On Feb. 22, the U.S. Supreme Court decided the case of Fry v. Napoleon Community Schools, in which the court defined the circumstances under which parents must first complete all of the administrative hearing requirements of the Individuals with Disabilities Education Act (IDEA) before seeking relief in federal court.

The case involved a classified disabled kindergarten student whose parents obtained a service dog for her use.  When her parents sought consent for the service dog to attend kindergarten with the child, the school district, which is in Michigan, refused and instead provided a human aide for the student , determining that the service dog was not needed.  In response, the parents removed the student from the school, eventually sending their child to another school that permitted the service dog.  The parents then sued in federal court alleging a violation of both the Americans with Disabilities Act and the Rehabilitation Act, but not the IDEA.

The district sought dismissal of the complaint because the parents did not follow the administrative dispute processes outlined in the IDEA, which requires that parents access the administrative hearing process before resorting to the courts.  The federal district court agreed with the school district and dismissed the complaint.  The parents appealed to the Sixth Circuit Court of Appeals which also agreed with the position of the school district. The parents then appealed to the U.S. Supreme Court.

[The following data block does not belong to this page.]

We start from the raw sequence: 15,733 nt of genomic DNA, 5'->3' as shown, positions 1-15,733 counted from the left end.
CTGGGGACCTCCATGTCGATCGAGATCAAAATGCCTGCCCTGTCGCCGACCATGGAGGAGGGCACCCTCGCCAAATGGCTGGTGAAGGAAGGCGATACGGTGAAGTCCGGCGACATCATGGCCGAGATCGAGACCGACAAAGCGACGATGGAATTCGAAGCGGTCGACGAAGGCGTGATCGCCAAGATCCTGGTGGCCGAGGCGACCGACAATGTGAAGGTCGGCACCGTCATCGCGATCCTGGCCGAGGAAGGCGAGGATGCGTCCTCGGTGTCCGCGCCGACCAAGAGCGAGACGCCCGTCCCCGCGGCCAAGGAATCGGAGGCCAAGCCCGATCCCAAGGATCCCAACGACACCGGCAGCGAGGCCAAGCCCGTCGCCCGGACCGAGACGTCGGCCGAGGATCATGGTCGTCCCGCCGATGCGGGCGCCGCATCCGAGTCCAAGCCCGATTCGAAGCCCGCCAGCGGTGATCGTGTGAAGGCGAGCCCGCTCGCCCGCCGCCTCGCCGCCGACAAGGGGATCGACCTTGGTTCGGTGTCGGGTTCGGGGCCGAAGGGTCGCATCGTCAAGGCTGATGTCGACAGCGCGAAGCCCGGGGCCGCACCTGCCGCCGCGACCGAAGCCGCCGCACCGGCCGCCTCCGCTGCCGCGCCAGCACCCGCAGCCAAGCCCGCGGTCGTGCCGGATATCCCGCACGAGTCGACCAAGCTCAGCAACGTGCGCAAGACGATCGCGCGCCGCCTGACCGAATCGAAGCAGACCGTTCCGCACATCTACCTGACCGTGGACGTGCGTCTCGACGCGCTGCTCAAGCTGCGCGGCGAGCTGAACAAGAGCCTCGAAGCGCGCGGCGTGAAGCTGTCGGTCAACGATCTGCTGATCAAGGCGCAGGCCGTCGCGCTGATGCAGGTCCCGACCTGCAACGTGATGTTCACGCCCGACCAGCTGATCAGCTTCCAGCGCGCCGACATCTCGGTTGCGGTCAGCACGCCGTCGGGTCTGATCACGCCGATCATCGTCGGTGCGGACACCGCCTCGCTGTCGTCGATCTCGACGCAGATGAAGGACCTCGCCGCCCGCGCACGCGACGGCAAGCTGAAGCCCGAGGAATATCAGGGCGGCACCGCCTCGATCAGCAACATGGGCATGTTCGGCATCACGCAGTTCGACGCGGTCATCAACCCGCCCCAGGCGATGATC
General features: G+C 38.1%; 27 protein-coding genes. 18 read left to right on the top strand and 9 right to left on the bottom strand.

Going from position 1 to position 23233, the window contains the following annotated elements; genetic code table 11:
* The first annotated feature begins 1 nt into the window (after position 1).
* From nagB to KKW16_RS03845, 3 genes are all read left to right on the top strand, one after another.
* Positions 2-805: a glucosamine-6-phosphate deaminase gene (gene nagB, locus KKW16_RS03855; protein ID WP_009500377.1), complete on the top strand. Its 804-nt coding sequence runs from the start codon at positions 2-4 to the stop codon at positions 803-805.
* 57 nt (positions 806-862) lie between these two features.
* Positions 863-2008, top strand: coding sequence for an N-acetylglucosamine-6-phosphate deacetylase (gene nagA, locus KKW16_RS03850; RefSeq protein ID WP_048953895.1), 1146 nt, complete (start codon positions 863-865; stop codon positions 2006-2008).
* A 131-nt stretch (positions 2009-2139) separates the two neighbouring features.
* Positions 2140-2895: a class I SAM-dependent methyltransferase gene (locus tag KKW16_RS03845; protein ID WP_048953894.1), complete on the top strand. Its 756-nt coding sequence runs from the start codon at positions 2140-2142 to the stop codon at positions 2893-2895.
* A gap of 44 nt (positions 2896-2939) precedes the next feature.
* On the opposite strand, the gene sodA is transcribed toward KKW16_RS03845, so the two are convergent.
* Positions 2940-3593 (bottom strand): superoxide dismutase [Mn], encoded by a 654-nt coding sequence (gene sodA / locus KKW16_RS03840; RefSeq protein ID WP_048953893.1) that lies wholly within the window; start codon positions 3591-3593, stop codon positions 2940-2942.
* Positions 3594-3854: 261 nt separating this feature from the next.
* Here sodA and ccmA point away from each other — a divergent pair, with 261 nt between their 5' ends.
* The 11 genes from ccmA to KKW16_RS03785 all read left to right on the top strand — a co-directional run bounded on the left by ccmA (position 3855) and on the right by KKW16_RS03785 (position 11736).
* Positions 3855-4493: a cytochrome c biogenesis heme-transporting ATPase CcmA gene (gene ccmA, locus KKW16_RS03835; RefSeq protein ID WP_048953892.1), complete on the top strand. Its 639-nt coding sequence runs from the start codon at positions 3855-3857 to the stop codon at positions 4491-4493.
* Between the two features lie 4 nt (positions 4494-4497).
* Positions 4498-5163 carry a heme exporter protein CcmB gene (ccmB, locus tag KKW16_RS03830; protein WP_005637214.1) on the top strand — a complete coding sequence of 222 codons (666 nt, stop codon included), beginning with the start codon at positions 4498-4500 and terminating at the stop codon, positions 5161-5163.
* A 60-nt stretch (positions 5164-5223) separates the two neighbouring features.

The Supreme Court found that the district court should conduct an inquiry into whether or not the foundation of the suit was truly about the denial of a free and appropriate education (FAPE) as required by the IDEA, or is about disability discrimination under the Rehabilitation Act and the ADA.  If the dispute is truly about the denial of FAPE, then the court will require a plaintiff to complete all of the administrative hearing requirements under the IDEA as a pre-condition of being awarded relief.

In determining whether the foundation of a claim is a violation of the IDEA, the court must answer two questions: First, could the plaintiff have brought essentially the same claim if the alleged conduct had occurred at a public facility that was not a school? Second, could an adult at the school have pressed essentially the same grievance? When the answer to those questions is yes, a complaint that does not expressly allege the denial of a FAPE is also unlikely to be truly about that subject. But when the answer is no, then the complaint probably does concern a FAPE, and administrative hearing requirements of the IDEA would need to be followed prior to filing a complaint in federal court. The U.S. Supreme Court sent the case back to the district court to make further determinations consistent with the standards outlined in the Supreme Court opinion.

Boards of education should consult with their board attorneys concerning what impact, if any, this court opinion may have on their current or pending special education cases.